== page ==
In the 4th February issue of The Cambridge Student, Charlie Bell argued that ‘LBGT is not helping gay integration’. Quite a bold statement perhaps, but one I initially welcomed as a fresh evaluation of the issues facing gay people in society today. The more you think about it though, the more it becomes clear that much of the logic behind the ‘gay integration’ debate is flawed.
Charlie makes some interesting points – no doubt with the noble intention of breaking down LBGT stereotypes that undeniably exist within Cambridge and elsewhere. But on many issues he contradicts himself, over-simplifies matters, and sometimes is just plain wrong. It’s important that these misunderstandings are clarified; otherwise we end up strengthening the stereotypes that most are all so keen to dismantle.
Firstly, let’s recognise that some people – myself included – bemoan the fact that CUSU LBGT is not as active as similar groups in other universities. Don’t get me wrong, the campaign does a very good job with limited resources (most of which go unacknowledged due to the confidential nature of welfare work) but it’s true that many LBGT social events have about as much fizz as a sparsely-attended Alcoholics Anonymous meeting. I suspect the reason behind this apparent apathy is because gay students in Cambridge feel so integrated with university life that their sexuality ceases to be the primary factor in their social identity.
We don’t need the gay coffee mornings they have in Manchester University, or the lesbian book clubs that are hosted in Leeds, mainly because we’re all so busy with everything else Cambridge throws at us to bother. At the end of the day we would rather spend time with our friends – regardless of their sexuality – than drag ourselves to some draughty meeting room for a session of gay speed dating. In other words, much of the ‘integration’ for which Charlie appears to long for in Cambridge has happened already and this, ironically, inhibits the ability of the central LBGT campaign to drum up interest in their own social events.
I’m constantly surprised at the amount of gay people I meet in Cambridge in the most unlikely situations, and this internal diversity within the LBGT community ought to be acknowledged.
Of course, the one ‘gay’ social event that is consistently popular (much to the frustration of The Place nightclub) is CUSU LBGT’s Rendezvous at Vodka Revs. But it is often ignored that even this is billed as a highly inclusive environment and is open to all: gay, lesbian, straight, town, gown etc. I don’t believe there is any agenda of promoting an ‘exclusive’ atmosphere where gays dance around in crop tops and lesbians sulk in the corners. Sure, the night might not be everyone’s cup of tea, but Kambar and Fez also cater for niche markets that inspire love and hate amongst their target market. I guess the overall intention of CUSU LBGT is simply to create a safe space for gay people and their straight friends to party and pull; if anyone feels this is unnecessary, I’d challenge them kiss their same-sex partner in the middle of Cindies on a Tuesday night. The reaction probably/hopefully wouldn’t be explicitly homophobic, but I’m sure it wouldn’t go unnoticed either.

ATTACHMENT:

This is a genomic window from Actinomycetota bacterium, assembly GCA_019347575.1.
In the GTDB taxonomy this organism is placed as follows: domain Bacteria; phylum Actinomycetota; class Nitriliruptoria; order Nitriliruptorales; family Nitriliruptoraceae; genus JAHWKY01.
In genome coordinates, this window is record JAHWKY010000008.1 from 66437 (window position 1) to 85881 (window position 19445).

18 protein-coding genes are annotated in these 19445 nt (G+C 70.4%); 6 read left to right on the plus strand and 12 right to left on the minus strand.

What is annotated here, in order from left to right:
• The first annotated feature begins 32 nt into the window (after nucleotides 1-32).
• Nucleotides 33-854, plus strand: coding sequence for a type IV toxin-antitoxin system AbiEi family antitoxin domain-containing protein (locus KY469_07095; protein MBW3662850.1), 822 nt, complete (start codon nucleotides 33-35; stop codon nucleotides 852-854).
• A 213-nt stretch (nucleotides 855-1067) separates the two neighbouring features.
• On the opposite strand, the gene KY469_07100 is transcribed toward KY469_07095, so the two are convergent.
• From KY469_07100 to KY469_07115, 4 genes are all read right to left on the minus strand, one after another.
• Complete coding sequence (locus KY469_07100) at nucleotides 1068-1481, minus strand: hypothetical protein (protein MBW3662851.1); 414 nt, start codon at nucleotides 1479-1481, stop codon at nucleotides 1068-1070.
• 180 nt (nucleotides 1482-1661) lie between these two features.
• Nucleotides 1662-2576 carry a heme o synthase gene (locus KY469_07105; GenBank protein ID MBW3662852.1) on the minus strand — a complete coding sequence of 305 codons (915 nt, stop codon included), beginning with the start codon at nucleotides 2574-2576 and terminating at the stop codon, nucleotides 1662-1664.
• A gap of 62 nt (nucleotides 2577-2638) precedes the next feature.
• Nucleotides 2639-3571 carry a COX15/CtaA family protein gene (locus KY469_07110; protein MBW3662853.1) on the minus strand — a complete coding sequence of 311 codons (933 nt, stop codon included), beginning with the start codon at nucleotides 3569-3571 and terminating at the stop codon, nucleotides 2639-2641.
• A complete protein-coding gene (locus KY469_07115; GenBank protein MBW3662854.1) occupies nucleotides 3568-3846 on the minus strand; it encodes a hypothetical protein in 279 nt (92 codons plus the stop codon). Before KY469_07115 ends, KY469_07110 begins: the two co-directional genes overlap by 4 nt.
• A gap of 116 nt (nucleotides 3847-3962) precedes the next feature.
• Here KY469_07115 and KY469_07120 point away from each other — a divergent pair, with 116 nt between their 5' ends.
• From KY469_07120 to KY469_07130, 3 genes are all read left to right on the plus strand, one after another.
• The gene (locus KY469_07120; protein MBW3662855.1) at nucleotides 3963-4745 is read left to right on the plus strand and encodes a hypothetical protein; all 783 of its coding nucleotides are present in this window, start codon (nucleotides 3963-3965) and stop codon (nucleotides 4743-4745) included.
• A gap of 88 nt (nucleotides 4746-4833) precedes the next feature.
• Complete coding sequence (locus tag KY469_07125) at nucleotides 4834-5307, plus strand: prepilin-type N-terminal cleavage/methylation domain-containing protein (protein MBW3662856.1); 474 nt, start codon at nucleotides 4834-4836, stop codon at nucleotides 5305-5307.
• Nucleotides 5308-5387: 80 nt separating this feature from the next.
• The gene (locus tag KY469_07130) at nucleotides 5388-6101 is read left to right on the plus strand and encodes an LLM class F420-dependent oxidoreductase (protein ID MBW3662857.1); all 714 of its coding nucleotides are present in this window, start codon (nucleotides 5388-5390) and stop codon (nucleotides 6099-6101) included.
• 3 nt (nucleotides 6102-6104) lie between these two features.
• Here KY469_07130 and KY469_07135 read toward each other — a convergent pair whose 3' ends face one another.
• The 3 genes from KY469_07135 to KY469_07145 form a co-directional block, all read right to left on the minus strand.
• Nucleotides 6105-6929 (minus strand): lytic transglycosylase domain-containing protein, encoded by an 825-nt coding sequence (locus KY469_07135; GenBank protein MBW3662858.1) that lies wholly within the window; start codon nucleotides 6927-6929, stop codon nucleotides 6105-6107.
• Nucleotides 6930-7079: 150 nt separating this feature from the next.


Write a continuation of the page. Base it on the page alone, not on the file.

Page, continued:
Finally I must address the somewhat naive assertion that because we’re all ‘living in the mainstream’ there is no longer a need for formal LBGT networks to exist in society. You don’t need to be the president of Amnesty to realise that such complacency is dangerous. Civil rights can be taken away as quickly as they are enacted and we must always be vigilant to threats from the far right.
Complacency is also highly insulting to anyone who has ever suffered hate crime or struggled to come to terms with their sexual orientation. The recent homophobic murder of a civil servant in Leicester Square shows that, despite all the progress we have made since the 1980s, a man can still be murdered in our capital city based solely upon negative perceptions of his sexuality. Nobody dares suggest that racism is an irrelevance to people from an ethnic minority, so the same argument should not be made in the context of homophobia. Moreover, sexuality remains an issue in the workplace: the Army, for example, only started accepting applications from openly gay people in the last decade. As an issue facing all job-seeking students who happen to be gay, graduate recruitment is something CUSU LBGT was right to address within the broader context of its Awareness Week campaign.
I suppose the most important thing to remember during this whole debate is that the LBGT movement – and the rainbow flag in particular – is intended to highlight the spectrum of difference that exists in all of us and the benefits society can reap by embracing this diversity. Don’t try and force everyone to follow a (yellow brick?) road to ‘integration’, because then the only option for a Tuesday night out would be Jelly Baby at Cindies. Perish the thought.